What genre of films do the Coen brothers make?
According to Wikipedia, they make neo-noir crime films (Blood Simple; The Man Who Wasn’t There). And neo-noir gangster films (Miller’s Crossing). There are also neo-noir neo-Western crime thrillers (No Country for Old Men) and American revisionist Westerns (True Grit).
Then there are all the comedic films. The straight comedies (The Hudsucker Proxy; Hail, Caesar!), the crime comedies (Raising Arizona; The Big Lebowski; O Brother, Where Art Thou?), the black comedy (Burn After Reading), the black comedy thriller (The Ladykillers), the neo-noir black comedy thriller (Fargo), the black dramedy (A Serious Man), the Western comedy-drama anthology (The Ballad of Buster Scruggs), and even a romantic comedy (Intolerable Cruelty).
There’s also Barton Fink, a psychological thriller period piece, and whatever Inside Llewyn Davis is.
Would it surprise you if they made a musical? Or a horror film? Hell, we live in a world where Todd Phillips made a gritty comic book picture— why can’t the Coens?
Their approach has been referred to as genre hybridity and while the subject matter may vary wildly, their distinctive style remains and can be easily identified.
I try to approach my writing the same way.
Virtually all of the advice surrounding how to become a successful writer, particularly online, boils down to this: write about a single topic, become a recognized expert on a niche topic, and build a loyal audience in the process.
I am friendly with people that pay their mortgage by writing online and all of them reached that point by becoming a sage on one topic, whether it is personal finance or music or something else.
While I often romanticize being a full-time writer, I realized long along that I can’t do it. I want to write about whatever interests me in that moment.
Originally, I started writing about hip-hop and, for a time, developed a nice little following. It had been my passion for decades and I had been analyzing the music and the culture since the days of dial-up, so it was a natural progression. I probably could have made it into a career.
The problem was that I couldn’t do it anymore. I got sick of trying to find a new angle to an old topic, particularly if my livelihood didn’t depend on it. Moreover, as so often happens, it passed me by. The landscape changed and I was now expected to give my insights on a topic that I barely recognized, let alone understood?
The name of my website — and Medium publication — is The Passion of Christopher Pierznik because I write things about which I feel passionate — and that extends far beyond sports or music.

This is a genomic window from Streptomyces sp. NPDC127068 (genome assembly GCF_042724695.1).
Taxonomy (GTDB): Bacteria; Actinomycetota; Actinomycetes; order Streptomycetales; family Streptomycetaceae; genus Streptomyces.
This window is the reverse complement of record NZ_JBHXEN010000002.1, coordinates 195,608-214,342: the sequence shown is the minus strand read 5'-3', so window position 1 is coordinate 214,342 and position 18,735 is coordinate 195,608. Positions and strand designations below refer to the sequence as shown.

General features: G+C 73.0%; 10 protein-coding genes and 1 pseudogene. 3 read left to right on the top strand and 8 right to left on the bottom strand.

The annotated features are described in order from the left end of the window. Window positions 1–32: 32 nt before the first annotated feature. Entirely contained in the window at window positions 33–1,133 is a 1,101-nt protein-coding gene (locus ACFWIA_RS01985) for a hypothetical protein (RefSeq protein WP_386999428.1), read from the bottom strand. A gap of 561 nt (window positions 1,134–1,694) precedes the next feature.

So, like Joel and Ethan Coen following up No Country for Old Men with Burn After Reading, I began writing about whatever I wanted.
A few years ago, my oldest daughter watched Sofia the First all the time, so I wrote about it.
I thought what LeBron James did in 2016 was one of the most incredible athletic accomplishments I had ever witnessed, so I wrote about it.
John Adams is a personal hero of mine and I often find that he is unappreciated, particularly in comparison to Thomas Jefferson, so I wrote about it.
I have an emotional attachment to a 1973 pop song, so I wrote about it.
I often make a slow cooker meal on Sundays, so I wrote about it.
I loved Zack Snyder’s DC films and thought he was in the midst of incredible universe building when it was ripped away from him, so I wrote about it.
I’ve written about writing and my career and how my children affect my mental health, as well as the versatility of diners, saying goodbye to my car, dropping out of graduate school, and how much I love books.
And, when the mood strikes, I’ll still pen one or two things about hip-hop.
I could have continued writing about only one topic and maybe it would have made me more financially successful or given me a larger platform, but the work would have suffered.
I need to write about whatever it is that gets my creative juices flowing, even if it is completely different from what I normally produce.
After all, it works for the Coens.
Christopher Pierznik is the worst-selling author of nine books that are available in paperback and Kindle. Check out more of his writing at Medium. His work has appeared on XXL, Cuepoint, Business Insider, The Cauldron, Medium, Fatherly, Hip Hop Golden Age, and many more. Subscribe to his monthly newsletter or follow him on Facebook or Twitter.